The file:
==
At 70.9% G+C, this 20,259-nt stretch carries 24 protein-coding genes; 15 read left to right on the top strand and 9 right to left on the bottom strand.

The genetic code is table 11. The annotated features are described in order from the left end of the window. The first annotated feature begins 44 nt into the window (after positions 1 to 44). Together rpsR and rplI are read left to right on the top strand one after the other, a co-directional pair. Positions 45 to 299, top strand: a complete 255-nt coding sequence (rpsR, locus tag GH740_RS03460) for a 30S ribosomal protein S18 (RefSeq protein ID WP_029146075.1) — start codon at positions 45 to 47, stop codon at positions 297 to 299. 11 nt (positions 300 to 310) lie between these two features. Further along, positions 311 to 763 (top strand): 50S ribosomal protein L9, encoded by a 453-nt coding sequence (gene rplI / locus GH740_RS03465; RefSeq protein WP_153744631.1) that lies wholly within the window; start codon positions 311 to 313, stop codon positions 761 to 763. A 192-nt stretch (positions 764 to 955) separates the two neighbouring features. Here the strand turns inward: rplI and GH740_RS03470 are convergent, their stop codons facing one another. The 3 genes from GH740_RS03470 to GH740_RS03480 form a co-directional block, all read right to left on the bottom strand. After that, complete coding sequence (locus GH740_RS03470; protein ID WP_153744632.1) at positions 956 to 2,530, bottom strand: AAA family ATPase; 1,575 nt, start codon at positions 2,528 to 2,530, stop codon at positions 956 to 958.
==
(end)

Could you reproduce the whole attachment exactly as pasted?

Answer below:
At 70.9% G+C, this 20,259-nt stretch carries 24 protein-coding genes; 15 read left to right on the top strand and 9 right to left on the bottom strand.

The genetic code is table 11. The annotated features are described in order from the left end of the window. The first annotated feature begins 44 nt into the window (after positions 1 to 44). Together rpsR and rplI are read left to right on the top strand one after the other, a co-directional pair. Positions 45 to 299, top strand: a complete 255-nt coding sequence (rpsR, locus tag GH740_RS03460) for a 30S ribosomal protein S18 (RefSeq protein ID WP_029146075.1) — start codon at positions 45 to 47, stop codon at positions 297 to 299. 11 nt (positions 300 to 310) lie between these two features. Further along, positions 311 to 763 (top strand): 50S ribosomal protein L9, encoded by a 453-nt coding sequence (gene rplI / locus GH740_RS03465; RefSeq protein WP_153744631.1) that lies wholly within the window; start codon positions 311 to 313, stop codon positions 761 to 763. A 192-nt stretch (positions 764 to 955) separates the two neighbouring features. Here the strand turns inward: rplI and GH740_RS03470 are convergent, their stop codons facing one another. The 3 genes from GH740_RS03470 to GH740_RS03480 form a co-directional block, all read right to left on the bottom strand. After that, complete coding sequence (locus GH740_RS03470; protein ID WP_153744632.1) at positions 956 to 2,530, bottom strand: AAA family ATPase; 1,575 nt, start codon at positions 2,528 to 2,530, stop codon at positions 956 to 958.